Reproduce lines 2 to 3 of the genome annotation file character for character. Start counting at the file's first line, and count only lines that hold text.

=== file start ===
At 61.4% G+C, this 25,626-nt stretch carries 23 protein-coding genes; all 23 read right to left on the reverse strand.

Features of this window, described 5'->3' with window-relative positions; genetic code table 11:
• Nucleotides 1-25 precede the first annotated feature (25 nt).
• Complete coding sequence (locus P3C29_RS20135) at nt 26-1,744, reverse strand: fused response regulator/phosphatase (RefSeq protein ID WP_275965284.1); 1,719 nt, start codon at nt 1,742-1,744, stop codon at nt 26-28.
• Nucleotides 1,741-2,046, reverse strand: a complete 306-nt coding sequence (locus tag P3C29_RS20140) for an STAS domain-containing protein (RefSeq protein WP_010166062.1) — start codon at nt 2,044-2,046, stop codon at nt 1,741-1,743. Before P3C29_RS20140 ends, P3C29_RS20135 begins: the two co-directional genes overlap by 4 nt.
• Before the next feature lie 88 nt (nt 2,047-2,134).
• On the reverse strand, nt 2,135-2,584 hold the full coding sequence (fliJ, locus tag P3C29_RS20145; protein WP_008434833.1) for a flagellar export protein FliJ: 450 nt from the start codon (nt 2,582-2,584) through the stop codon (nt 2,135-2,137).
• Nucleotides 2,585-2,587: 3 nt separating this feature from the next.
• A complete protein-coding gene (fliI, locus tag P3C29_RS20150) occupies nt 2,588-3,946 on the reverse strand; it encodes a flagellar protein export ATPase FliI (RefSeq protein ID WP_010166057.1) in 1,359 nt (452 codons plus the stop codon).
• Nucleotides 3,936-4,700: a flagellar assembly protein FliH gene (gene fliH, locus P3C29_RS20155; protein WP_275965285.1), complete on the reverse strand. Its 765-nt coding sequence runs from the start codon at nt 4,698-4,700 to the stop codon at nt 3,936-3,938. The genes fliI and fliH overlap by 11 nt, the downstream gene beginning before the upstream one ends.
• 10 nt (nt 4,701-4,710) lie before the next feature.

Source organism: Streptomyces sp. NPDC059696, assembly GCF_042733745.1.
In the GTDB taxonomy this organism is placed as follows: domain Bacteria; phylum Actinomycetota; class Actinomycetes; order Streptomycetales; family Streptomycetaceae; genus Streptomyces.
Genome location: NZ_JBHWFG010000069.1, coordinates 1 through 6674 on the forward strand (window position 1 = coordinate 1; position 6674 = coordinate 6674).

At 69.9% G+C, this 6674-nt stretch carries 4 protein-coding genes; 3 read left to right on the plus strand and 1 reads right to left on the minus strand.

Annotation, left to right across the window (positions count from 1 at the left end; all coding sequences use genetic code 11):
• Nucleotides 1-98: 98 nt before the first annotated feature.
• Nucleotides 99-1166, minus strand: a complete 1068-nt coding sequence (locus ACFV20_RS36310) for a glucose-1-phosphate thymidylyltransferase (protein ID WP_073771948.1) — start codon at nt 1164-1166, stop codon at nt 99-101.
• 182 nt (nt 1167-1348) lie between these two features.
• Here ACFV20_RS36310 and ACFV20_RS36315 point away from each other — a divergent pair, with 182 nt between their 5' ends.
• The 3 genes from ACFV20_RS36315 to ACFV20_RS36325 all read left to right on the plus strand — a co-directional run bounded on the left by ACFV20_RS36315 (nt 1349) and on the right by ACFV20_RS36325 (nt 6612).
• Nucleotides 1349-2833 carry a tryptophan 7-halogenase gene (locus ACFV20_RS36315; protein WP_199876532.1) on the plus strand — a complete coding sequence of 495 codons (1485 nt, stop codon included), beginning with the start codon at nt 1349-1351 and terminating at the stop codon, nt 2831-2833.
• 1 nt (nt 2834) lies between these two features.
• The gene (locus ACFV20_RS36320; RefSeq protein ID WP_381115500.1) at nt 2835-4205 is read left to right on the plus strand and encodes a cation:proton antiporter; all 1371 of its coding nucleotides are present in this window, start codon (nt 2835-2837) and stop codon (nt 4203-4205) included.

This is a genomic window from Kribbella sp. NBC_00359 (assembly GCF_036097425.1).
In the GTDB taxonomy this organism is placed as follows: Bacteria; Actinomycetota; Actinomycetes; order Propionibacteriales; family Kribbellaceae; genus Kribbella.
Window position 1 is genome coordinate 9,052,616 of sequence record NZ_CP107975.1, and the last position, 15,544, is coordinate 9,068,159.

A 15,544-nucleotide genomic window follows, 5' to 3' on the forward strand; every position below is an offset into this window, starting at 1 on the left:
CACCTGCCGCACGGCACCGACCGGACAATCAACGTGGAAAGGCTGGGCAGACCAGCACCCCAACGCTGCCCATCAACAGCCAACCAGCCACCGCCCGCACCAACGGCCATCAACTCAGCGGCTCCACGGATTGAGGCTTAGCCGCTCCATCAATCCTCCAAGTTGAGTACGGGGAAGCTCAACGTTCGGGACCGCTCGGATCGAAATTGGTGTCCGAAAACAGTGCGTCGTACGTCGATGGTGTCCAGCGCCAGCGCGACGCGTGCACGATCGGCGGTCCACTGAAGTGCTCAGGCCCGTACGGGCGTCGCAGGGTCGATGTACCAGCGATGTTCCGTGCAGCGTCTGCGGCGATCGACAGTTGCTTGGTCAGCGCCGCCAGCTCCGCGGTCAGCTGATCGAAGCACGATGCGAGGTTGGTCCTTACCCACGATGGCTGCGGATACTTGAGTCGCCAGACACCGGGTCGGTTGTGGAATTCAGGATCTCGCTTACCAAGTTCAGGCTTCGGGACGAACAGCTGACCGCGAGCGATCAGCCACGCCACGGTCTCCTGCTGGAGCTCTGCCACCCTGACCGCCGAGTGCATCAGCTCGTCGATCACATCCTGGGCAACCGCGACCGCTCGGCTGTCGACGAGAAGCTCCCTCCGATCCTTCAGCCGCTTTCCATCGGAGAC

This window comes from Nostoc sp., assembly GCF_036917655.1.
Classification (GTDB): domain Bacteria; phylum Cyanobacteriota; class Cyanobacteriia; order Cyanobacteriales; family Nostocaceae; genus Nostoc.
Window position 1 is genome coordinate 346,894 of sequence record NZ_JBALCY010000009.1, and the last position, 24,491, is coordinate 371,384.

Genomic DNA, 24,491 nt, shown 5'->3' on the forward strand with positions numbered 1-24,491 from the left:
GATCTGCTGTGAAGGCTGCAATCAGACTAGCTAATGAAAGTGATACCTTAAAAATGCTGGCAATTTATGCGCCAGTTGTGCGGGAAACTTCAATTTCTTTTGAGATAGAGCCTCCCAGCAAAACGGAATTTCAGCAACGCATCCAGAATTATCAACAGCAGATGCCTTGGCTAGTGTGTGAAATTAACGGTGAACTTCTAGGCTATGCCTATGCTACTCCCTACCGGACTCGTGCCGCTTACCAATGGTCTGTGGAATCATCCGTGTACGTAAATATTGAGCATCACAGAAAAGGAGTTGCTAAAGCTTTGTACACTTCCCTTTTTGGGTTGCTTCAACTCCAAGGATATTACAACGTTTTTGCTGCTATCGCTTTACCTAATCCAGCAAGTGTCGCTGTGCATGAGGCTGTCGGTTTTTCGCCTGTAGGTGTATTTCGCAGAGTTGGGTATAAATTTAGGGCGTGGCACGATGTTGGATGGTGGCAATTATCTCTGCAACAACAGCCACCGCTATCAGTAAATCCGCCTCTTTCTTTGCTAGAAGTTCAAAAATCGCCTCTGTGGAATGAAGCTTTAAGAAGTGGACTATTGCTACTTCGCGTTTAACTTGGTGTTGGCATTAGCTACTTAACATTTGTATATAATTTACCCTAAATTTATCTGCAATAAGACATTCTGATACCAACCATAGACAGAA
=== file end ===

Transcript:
Features of this window, described 5'->3' with window-relative positions; genetic code table 11:
• Nucleotides 1-25 precede the first annotated feature (25 nt).